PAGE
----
Collagen Anomalies as Clues for Diagnosis: Part 2

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Collagen is the most abundant protein in the body and the main structural component of the skin.


To provide a review of the histopathology of collagen alterations and to propose a classification with the most important types of collagen anomalies in dermatopathology. The authors describe some of the main morphological clues of collagen anomalies for specific diagnosis of some cutaneous inflammatory and neoplastic conditions.


The authors review histopathologic collagen anomalies, concerning both morphology and disposition in some inflammatory and neoplastic cutaneous conditions, and they review previous terminology and proposed a classification of the most important types of collagen anomalies that can be seen in dermatopathological practice.


Collagen anomalies in skin can be classified into lamellar fibrosis, sclerosis, and “balls” and “rings” of collagen. Lamellar fibrosis presents as long and thin collagen bundles forming a delicate network, which can be disposed in a parallel pattern, onion-bulb-like pattern, and storiform pattern. Sclerosis is characterized by large, thick, and eosinophilic bundles of collagen, which may present as a homogenous-diffuse pattern or as individual thick bundles of collagen with few or abundant number of fibroblasts between them. Finally, the authors propose the terms “balls” and “rings” of collagen. The term “balls” of collagen stands for thick, homogenous, eosinophilic, globular collagen bundles, with no distinguishable individual composing fibers, which include the floating sign and the free-floating sign. The term “rings” of collagen is characterized by sclerotic collagen arranged in a homogenous rimming pattern around vessels without independent fibers in its composition.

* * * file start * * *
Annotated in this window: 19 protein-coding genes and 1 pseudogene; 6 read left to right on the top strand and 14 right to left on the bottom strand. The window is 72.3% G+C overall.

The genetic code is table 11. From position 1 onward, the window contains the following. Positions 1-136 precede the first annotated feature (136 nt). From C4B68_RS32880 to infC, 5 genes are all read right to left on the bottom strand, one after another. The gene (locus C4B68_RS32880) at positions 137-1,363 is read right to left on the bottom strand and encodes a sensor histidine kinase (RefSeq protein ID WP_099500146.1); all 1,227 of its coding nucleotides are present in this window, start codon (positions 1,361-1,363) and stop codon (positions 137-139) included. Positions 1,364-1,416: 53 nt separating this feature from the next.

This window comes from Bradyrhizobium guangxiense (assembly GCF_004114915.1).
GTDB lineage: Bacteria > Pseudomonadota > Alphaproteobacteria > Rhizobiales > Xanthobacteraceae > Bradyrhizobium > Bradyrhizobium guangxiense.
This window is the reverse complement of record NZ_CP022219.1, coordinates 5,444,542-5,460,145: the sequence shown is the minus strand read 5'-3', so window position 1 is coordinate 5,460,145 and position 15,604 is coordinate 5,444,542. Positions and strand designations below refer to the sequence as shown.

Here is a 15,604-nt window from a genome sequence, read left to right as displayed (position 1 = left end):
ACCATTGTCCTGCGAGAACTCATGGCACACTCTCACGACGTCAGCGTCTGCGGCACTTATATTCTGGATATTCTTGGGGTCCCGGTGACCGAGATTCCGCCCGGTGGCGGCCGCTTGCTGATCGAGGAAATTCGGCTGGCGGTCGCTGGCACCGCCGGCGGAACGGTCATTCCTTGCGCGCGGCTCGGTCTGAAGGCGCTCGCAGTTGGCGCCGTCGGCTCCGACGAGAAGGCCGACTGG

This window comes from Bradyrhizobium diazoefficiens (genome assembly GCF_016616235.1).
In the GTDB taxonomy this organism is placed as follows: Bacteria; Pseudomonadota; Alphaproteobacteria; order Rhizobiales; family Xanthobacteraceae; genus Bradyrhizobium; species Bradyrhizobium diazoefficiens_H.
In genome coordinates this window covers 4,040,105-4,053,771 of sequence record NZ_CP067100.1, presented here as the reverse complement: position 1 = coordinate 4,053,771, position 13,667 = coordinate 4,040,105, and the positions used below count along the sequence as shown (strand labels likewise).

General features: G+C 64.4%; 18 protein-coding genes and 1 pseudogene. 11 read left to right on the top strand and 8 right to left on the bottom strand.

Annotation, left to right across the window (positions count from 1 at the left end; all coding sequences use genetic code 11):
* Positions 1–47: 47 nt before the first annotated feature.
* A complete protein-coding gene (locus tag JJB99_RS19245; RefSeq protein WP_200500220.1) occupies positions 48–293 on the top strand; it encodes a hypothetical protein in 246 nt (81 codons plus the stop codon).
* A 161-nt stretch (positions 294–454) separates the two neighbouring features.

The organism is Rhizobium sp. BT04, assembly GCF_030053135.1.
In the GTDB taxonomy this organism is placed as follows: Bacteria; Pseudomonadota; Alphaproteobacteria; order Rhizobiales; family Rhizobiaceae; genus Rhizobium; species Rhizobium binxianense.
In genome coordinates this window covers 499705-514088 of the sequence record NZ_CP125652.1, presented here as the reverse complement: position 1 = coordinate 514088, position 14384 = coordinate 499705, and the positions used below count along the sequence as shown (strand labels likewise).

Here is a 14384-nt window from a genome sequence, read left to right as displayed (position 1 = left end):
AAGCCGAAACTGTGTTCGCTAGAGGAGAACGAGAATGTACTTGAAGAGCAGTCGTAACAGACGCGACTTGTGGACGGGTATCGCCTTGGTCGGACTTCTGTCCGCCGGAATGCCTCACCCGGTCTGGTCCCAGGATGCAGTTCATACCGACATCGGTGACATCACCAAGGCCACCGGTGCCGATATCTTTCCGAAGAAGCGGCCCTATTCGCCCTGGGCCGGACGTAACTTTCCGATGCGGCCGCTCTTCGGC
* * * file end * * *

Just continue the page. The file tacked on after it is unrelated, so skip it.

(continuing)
Collagen anomalies may be important clues to establish specific clues for specific diagnoses in dermatopathology.

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